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GOP presidential hopeful Scott Walker makes his pitch to York Countians
Republican presidential hopeful Scott Walker spoke to a receptive crowd Tuesday evening at an event hosted by York County state Sen. Scott Wagner.
Walker, the third-term governor of Wisconsin who's one of the 16 Republicans who has formally entered the 2016 presidential race, spoke at a private-meet-and-greet event at the Country Club of York in front of about 150 people.
He laid out some campaign issues and touted the fact that he, a Republican governor in a historically blue state, was able to get much of his agenda passed.
Walker repeated variations on the same line multiple times throughout the evening: He wants to "take power out of the hands of big government interests, and put it back into the hands of the taxpayers."
He touched on several major topics. He said he would look to cut down on federal regulations, which he called a "wet blanket" for economic growth. That's something that could benefit a place such as York County, where manufacturing and agriculture historically have provided many jobs, he told the media after his speech.
He also talked about energy, saying America needs to use more of its natural resources, which means expanding natural-gas drilling.
Then he moved on to the topic of education, where he mentioned his high-profile clashes with unions over, among other things, public-pension reform. He stated his opposition to Common Core or any similar type of national standards, and touched on his support for increased school choice.
He also talked about promoting more skills-based education. After Walker's speech, Wagner told the Dispatch that's something that could directly benefit York County, with its history as a manufacturing hub.
"Someone trained as a welder, for example, could earn maybe three times as much as minimum wage," he said.
The governor received applause and cheers for his assertions that he'd "take the fight to" the Islamic State and other radical Islamist groups, that he'd look to repeal "for once and for all" the Affordable Care Act, which is commonly known as Obamacare, and said he'd look to cut down on illegal immigration. The crowd also made its approval clear for several of the changes Walker oversaw in Wisconsin, such as decreasing funding for Planned Parenthood, requiring residents to have photo identification to vote and allowing Wisconsinites to obtain concealed-carry permits for guns.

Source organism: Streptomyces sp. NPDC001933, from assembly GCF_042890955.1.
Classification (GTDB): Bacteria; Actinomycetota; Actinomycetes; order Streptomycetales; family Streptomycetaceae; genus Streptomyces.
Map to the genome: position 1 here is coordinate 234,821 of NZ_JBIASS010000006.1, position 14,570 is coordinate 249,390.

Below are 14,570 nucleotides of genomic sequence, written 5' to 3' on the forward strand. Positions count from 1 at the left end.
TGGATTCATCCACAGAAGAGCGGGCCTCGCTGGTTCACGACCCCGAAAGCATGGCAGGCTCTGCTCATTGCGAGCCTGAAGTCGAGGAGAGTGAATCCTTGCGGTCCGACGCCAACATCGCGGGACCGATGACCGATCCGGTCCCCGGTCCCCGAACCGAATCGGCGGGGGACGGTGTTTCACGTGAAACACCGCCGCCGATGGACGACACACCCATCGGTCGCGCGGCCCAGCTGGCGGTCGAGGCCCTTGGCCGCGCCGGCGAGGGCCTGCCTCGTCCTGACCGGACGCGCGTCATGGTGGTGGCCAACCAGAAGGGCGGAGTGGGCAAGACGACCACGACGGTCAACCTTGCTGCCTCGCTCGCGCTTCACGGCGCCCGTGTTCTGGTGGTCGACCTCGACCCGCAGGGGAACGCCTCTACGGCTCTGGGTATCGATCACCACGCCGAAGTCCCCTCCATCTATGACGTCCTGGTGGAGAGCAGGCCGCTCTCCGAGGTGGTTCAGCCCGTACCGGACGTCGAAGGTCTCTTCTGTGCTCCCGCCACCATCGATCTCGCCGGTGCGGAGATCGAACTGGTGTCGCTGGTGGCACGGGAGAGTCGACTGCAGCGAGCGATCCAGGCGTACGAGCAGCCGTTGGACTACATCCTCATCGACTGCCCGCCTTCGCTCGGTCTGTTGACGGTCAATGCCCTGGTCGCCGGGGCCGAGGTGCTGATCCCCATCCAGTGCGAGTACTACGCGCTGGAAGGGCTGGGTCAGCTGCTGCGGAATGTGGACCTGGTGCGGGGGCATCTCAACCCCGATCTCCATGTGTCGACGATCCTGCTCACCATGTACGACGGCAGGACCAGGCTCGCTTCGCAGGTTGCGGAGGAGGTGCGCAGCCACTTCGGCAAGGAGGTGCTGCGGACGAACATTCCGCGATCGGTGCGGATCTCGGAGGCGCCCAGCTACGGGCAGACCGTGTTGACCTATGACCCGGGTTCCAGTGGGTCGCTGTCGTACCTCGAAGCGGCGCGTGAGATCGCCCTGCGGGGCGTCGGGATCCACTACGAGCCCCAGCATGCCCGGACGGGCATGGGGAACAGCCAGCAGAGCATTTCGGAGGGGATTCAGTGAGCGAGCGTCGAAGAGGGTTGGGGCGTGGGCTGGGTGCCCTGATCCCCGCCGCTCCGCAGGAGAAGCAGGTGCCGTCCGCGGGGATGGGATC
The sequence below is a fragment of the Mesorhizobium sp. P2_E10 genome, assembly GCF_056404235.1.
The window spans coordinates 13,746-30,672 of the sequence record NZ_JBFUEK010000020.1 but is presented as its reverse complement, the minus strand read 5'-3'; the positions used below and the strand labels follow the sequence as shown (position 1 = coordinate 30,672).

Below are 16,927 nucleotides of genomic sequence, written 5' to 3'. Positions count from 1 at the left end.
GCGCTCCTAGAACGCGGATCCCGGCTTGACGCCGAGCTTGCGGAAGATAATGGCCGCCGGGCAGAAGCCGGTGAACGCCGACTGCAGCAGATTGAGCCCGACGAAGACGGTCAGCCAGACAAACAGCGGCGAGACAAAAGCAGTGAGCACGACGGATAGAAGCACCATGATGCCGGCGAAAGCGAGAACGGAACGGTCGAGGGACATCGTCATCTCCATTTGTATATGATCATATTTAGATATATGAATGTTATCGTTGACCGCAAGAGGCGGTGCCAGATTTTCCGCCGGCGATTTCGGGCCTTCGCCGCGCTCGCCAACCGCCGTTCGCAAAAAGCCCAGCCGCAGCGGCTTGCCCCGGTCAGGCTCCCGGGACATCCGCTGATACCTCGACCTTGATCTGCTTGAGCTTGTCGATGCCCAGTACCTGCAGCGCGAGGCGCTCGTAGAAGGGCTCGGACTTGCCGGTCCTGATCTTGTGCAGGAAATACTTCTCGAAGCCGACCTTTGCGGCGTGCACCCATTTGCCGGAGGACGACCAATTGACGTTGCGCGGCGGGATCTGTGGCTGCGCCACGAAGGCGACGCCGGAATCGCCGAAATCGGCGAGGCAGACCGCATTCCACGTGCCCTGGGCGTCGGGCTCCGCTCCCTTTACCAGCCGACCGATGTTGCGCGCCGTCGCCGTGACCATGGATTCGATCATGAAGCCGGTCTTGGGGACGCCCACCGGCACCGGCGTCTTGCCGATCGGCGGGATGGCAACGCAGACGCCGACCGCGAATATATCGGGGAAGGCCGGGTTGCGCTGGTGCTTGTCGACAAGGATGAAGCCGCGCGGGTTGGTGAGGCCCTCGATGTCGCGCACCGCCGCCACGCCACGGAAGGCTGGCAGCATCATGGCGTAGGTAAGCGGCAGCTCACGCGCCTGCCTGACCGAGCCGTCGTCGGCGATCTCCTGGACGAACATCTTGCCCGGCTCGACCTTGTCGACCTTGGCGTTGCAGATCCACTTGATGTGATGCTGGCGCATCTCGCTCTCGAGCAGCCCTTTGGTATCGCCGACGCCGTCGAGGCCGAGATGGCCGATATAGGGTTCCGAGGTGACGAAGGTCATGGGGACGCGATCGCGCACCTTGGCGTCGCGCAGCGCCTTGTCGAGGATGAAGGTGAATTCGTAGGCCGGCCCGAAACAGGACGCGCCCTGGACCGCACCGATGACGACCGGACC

He also said he'd terminate the nuclear deal on the table with Iran "the first day I get into office."
Local support: Walker is the candidate Wagner, a Spring Garden Republican whose district includes much of southern York County, identifies with the most.
"This is the gentleman I'm supporting," Wagner told the crowd after Walker wrapped up his speech.
State Rep. Stan Saylor, R-Windsor Township, one of several local elected officials in attendance, said he thought Walker was impressive.
"I think he hit the issues right on the head," he said "Everything he mentioned today is something people — Republicans, Democrats, Independents — are thinking about."
Saylor said it's common for people all across the political spectrum to be uneasy about the future. And Walker can be appealing to many people who are worried, Saylor said, as Walker has demonstrated that he has ideas for the country's future, and has acted on them as an executive.
"I think he's going to be a major figure all campaign," he said. "People want to hear that there is going to be a better future ahead."
— Reach Sean Philip Cotter at email@example.com.